CABINET has approved an immediate ban on all exports of unprocessed chrome ore in order to protect the ferrochrome industry, which it says is integral in the country’s attainment of an envisioned US$12 billion industry by 2023.
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By James Muonwa
Announcing the latest strategy to boost the mining sector during Tuesday’s post Cabinet media briefing, Information, Publicity and Broadcasting Services minister, Monica Mutsvangwa said the moratorium on raw chrome ore exports would promote the local value-addition chain.
“In light of the need to safeguard the ferrochrome industry in the above regard, Cabinet approved a total ban on exports of raw chrome ore with immediate effect. The ban will capacitate current smelters and maximise the value chain to be realised from the country’s abundant resources as spelt out in the National Development Strategy (NDS) 1,” she said.
As a measure to further hedge the industry, the external trade in chrome concentrates will be stopped effective July next year.
Said Mutsvangwa: “Cabinet approved the total ban of export of chrome concentrates with effect from July 2022. This gives producers of chrome concentrates a year within which to make suitable arrangements for the value addition of the concentrates, the investment of which is low capital cost and relatively easy.”
“Accordingly, exports of any consignment of raw chrome will only be allowed provided that all the smelters are not in a position to take up and utilise that particular consignment.”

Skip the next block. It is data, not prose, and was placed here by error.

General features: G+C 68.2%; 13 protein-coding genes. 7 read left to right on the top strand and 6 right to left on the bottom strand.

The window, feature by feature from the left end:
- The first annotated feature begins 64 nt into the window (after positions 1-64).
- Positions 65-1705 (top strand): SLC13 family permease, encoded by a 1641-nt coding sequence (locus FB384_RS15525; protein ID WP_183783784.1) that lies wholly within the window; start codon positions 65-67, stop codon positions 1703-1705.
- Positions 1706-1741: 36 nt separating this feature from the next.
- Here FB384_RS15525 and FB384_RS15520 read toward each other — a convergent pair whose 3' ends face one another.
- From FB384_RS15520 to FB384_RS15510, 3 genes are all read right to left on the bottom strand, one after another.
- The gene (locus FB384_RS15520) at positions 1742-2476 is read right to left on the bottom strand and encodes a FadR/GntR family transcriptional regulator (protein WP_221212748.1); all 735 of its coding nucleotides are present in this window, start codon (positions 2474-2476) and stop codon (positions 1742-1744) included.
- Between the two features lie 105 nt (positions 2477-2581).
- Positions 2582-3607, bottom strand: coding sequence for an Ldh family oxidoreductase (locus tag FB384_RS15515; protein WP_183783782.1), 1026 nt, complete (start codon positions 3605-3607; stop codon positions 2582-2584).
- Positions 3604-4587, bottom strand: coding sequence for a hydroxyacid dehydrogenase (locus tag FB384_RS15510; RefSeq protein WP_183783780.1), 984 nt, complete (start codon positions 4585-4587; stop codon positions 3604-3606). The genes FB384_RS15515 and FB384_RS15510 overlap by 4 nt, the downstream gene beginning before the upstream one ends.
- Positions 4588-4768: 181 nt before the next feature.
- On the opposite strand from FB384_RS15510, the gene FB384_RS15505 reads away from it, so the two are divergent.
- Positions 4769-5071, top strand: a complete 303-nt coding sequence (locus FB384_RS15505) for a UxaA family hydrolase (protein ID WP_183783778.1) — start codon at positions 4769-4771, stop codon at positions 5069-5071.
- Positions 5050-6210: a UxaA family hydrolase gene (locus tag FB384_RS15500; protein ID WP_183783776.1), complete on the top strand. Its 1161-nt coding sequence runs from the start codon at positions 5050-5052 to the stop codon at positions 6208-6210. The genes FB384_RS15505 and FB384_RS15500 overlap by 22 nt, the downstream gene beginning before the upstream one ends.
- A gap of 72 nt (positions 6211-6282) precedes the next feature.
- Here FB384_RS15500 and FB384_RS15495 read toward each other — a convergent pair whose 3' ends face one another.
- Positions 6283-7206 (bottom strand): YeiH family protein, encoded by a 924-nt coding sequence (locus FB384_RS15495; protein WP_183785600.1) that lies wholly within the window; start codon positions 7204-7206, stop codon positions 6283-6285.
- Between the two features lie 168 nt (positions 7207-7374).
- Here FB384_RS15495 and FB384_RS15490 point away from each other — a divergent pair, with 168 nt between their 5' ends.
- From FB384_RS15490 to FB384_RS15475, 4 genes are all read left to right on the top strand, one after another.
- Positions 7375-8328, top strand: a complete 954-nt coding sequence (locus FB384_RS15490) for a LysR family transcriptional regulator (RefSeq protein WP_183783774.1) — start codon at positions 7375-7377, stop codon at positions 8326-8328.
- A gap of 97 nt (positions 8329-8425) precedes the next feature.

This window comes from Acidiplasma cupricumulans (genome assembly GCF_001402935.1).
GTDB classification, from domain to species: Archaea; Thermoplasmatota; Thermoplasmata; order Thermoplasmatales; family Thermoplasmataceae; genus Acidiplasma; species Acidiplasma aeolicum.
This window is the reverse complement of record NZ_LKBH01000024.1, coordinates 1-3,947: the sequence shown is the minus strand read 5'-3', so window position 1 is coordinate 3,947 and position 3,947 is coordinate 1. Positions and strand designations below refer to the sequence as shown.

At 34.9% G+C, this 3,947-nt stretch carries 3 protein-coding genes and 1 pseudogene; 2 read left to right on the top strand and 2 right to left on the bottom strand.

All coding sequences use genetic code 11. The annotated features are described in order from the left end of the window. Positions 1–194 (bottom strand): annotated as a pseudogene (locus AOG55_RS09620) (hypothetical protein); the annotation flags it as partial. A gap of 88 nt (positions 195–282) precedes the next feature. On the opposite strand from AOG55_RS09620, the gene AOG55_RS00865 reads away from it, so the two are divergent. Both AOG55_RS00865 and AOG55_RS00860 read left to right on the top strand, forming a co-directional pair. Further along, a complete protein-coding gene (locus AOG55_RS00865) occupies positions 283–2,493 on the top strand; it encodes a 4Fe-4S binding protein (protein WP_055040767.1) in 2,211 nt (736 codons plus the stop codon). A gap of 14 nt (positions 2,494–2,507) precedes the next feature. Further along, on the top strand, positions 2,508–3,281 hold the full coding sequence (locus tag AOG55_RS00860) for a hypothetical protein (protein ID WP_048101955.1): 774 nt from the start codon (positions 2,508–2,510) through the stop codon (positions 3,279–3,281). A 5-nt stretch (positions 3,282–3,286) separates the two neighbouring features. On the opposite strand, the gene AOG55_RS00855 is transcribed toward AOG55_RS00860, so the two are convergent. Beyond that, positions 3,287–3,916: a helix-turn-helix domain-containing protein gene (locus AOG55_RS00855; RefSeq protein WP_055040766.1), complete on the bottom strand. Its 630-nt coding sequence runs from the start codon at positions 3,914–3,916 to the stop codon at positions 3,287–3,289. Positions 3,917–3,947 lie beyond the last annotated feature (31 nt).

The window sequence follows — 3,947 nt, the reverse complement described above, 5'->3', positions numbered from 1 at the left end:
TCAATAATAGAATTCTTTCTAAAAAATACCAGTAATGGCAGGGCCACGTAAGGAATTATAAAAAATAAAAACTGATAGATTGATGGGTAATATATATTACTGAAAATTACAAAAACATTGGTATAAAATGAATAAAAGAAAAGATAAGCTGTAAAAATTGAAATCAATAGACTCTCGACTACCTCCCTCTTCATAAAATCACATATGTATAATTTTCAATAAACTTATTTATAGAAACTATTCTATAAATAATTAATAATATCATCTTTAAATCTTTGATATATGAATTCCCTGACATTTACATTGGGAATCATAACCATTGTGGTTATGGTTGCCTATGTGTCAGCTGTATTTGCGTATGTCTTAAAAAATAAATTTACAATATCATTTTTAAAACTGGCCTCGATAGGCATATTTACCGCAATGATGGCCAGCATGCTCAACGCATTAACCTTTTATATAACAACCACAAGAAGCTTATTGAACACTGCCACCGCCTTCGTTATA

Mines and Mining Development minister Winston Chitando told Cabinet these initiatives, among others in the gold sub-sector, will spur the nation to achieve a US$12 billion mining industry in two years’ time.
Zimbabwe is endowed with arguably the world’s second biggest resources of chrome ore which is required for metallurgical processes such as steel manufacturing.
“A cumulative twenty-two smelters are now operating and are shared among nine foreign and local companies. Unless chrome mining capacity is expanded, the smelting operations could soon face the challenge of insufficient feedstock in the form of chrome ore,” Mutsvangwa said.
In a bid to grow the mining industry, government is mulling establishment of gold centres, which will be expected to provide basic equipment such as compressors and jack hammers.
Working capital to facilitate optimal production by small-scale miners who supply gold ore to Fidelity Printers and Refiners would be availed.
The Reserve Bank of Zimbabwe will maintain presence, directly or through approved buying agencies, at all gold centres to plug leakages of the precious yellow metal.
Cabinet approved proposals for the setting up of over twenty gold centres by mid-2022.
“Accordingly, Memoranda of Understanding (MoUs) will be signed with four investors who have been identified for the purpose of setting up the gold centres. The investors will own 100% equity in the facilities, while those who operate joint ventures with the Ministry of Mines and Mining Development will fully fund the operations of the centres in return for a 90% equity stake,” Mutsvangwa said.
Cabinet, therefore, approved that Mines ministry signs MoUs with investors intending to locate, establish, fund and run gold centres already provided for in the Mines and Minerals Act at Makaha, Odzi, Mount Darwin, Shamva, Mazowe and Silobela.
In the diamonds sub-sector, Mutsvangwa noted, Cabinet realised the need to facilitate a new investor, Ashelroi Trading and Services, to participate in the diamond auction system as already stipulated in the diamond value addition chain in NDS 1.
The new investor is expected to build an advanced diamond cutting and polishing plant in the country and promote skills and technology transfer on value-addition.